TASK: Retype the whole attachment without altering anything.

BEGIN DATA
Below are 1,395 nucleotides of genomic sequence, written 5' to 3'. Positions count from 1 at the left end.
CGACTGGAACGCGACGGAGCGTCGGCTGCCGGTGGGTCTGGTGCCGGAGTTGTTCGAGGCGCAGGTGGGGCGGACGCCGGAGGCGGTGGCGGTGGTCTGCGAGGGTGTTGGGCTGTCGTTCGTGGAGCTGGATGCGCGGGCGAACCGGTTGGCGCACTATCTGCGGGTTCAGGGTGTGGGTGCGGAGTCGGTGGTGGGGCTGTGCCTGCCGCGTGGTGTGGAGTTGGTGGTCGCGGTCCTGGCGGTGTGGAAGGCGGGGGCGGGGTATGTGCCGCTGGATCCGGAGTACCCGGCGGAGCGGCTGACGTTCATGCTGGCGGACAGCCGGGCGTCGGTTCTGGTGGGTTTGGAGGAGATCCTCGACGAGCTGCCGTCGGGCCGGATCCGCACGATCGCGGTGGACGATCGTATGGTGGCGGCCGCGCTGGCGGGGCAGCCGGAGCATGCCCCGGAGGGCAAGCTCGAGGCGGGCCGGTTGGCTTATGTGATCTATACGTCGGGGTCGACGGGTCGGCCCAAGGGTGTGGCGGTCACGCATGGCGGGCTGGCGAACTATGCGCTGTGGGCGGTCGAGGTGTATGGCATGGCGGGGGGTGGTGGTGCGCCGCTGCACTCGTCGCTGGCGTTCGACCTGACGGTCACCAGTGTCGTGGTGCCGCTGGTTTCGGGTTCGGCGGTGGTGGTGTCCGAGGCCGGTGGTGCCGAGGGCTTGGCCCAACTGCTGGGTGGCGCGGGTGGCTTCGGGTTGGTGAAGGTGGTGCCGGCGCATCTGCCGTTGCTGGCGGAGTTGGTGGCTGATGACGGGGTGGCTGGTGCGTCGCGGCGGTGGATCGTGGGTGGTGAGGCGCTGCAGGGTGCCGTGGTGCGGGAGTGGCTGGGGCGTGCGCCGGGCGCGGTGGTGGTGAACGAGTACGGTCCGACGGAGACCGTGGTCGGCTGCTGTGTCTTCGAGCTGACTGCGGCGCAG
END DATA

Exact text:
Below are 1,395 nucleotides of genomic sequence, written 5' to 3'. Positions count from 1 at the left end.
CGACTGGAACGCGACGGAGCGTCGGCTGCCGGTGGGTCTGGTGCCGGAGTTGTTCGAGGCGCAGGTGGGGCGGACGCCGGAGGCGGTGGCGGTGGTCTGCGAGGGTGTTGGGCTGTCGTTCGTGGAGCTGGATGCGCGGGCGAACCGGTTGGCGCACTATCTGCGGGTTCAGGGTGTGGGTGCGGAGTCGGTGGTGGGGCTGTGCCTGCCGCGTGGTGTGGAGTTGGTGGTCGCGGTCCTGGCGGTGTGGAAGGCGGGGGCGGGGTATGTGCCGCTGGATCCGGAGTACCCGGCGGAGCGGCTGACGTTCATGCTGGCGGACAGCCGGGCGTCGGTTCTGGTGGGTTTGGAGGAGATCCTCGACGAGCTGCCGTCGGGCCGGATCCGCACGATCGCGGTGGACGATCGTATGGTGGCGGCCGCGCTGGCGGGGCAGCCGGAGCATGCCCCGGAGGGCAAGCTCGAGGCGGGCCGGTTGGCTTATGTGATCTATACGTCGGGGTCGACGGGTCGGCCCAAGGGTGTGGCGGTCACGCATGGCGGGCTGGCGAACTATGCGCTGTGGGCGGTCGAGGTGTATGGCATGGCGGGGGGTGGTGGTGCGCCGCTGCACTCGTCGCTGGCGTTCGACCTGACGGTCACCAGTGTCGTGGTGCCGCTGGTTTCGGGTTCGGCGGTGGTGGTGTCCGAGGCCGGTGGTGCCGAGGGCTTGGCCCAACTGCTGGGTGGCGCGGGTGGCTTCGGGTTGGTGAAGGTGGTGCCGGCGCATCTGCCGTTGCTGGCGGAGTTGGTGGCTGATGACGGGGTGGCTGGTGCGTCGCGGCGGTGGATCGTGGGTGGTGAGGCGCTGCAGGGTGCCGTGGTGCGGGAGTGGCTGGGGCGTGCGCCGGGCGCGGTGGTGGTGAACGAGTACGGTCCGACGGAGACCGTGGTCGGCTGCTGTGTCTTCGAGCTGACTGCGGCGCAG